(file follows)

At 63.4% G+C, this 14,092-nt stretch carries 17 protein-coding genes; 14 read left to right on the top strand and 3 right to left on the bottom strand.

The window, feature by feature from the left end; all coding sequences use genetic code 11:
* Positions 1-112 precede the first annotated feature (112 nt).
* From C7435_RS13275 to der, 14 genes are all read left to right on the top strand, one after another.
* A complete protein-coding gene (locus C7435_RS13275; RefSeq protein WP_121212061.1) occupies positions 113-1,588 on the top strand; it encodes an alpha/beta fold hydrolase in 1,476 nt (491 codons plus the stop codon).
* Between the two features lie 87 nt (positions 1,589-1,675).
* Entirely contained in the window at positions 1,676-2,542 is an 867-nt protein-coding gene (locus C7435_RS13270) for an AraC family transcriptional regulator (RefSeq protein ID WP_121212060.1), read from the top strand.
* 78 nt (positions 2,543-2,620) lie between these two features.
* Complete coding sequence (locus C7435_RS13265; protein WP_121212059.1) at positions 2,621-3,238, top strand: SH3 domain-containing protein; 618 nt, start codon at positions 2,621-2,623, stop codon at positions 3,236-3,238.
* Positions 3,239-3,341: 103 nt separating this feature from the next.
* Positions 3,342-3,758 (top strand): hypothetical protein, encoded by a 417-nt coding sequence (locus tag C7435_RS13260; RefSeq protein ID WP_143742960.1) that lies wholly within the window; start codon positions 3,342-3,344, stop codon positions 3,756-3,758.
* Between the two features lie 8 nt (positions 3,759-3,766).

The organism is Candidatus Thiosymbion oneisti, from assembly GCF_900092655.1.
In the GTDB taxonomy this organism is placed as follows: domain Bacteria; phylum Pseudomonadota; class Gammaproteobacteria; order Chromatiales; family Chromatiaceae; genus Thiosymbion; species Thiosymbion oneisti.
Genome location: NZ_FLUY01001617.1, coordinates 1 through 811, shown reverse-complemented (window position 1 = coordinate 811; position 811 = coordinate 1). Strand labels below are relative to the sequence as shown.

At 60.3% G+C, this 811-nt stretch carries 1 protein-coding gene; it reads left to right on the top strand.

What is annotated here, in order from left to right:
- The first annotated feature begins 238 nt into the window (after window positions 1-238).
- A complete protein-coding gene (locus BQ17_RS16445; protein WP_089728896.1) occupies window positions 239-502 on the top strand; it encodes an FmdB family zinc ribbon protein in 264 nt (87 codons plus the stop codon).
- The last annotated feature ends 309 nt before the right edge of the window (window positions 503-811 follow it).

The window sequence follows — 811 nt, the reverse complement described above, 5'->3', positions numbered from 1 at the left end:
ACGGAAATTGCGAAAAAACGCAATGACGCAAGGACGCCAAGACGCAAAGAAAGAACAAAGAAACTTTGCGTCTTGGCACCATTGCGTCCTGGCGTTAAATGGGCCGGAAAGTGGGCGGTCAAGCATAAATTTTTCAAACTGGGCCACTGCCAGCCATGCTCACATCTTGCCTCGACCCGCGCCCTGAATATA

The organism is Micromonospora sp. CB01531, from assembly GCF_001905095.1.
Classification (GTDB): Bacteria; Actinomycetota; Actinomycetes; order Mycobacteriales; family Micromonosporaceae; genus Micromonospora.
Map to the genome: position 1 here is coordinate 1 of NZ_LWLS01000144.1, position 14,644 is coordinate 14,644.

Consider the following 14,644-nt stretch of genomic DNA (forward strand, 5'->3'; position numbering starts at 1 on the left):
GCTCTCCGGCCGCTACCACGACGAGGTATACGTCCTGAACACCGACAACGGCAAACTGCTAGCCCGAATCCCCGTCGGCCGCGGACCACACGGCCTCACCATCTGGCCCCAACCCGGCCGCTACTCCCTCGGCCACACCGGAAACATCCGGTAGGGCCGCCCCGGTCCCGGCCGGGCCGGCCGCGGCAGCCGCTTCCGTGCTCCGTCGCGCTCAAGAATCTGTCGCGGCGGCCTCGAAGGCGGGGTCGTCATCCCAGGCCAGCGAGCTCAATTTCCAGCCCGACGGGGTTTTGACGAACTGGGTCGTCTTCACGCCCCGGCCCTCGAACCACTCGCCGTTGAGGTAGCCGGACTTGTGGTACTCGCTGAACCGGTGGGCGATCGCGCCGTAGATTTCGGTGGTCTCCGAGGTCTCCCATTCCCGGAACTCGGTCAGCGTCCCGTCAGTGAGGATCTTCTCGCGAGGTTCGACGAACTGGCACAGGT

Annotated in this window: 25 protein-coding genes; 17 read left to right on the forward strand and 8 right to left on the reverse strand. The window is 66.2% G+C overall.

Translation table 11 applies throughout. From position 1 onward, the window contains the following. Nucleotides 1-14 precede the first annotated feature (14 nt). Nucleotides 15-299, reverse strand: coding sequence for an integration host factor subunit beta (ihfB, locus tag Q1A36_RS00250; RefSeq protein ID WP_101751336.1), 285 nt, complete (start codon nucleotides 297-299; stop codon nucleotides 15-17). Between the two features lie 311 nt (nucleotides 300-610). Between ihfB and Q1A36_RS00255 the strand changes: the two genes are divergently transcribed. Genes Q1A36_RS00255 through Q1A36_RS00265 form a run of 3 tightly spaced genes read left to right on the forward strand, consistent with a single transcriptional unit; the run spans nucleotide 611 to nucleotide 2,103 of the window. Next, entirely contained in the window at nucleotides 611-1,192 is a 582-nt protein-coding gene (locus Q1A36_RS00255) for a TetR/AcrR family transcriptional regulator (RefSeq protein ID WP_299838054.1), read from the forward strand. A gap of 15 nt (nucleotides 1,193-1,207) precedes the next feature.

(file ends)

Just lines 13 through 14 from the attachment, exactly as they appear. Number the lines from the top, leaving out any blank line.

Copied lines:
The organism is Candidatus Thiosymbion oneisti, from assembly GCF_900092655.1.
In the GTDB taxonomy this organism is placed as follows: domain Bacteria; phylum Pseudomonadota; class Gammaproteobacteria; order Chromatiales; family Chromatiaceae; genus Thiosymbion; species Thiosymbion oneisti.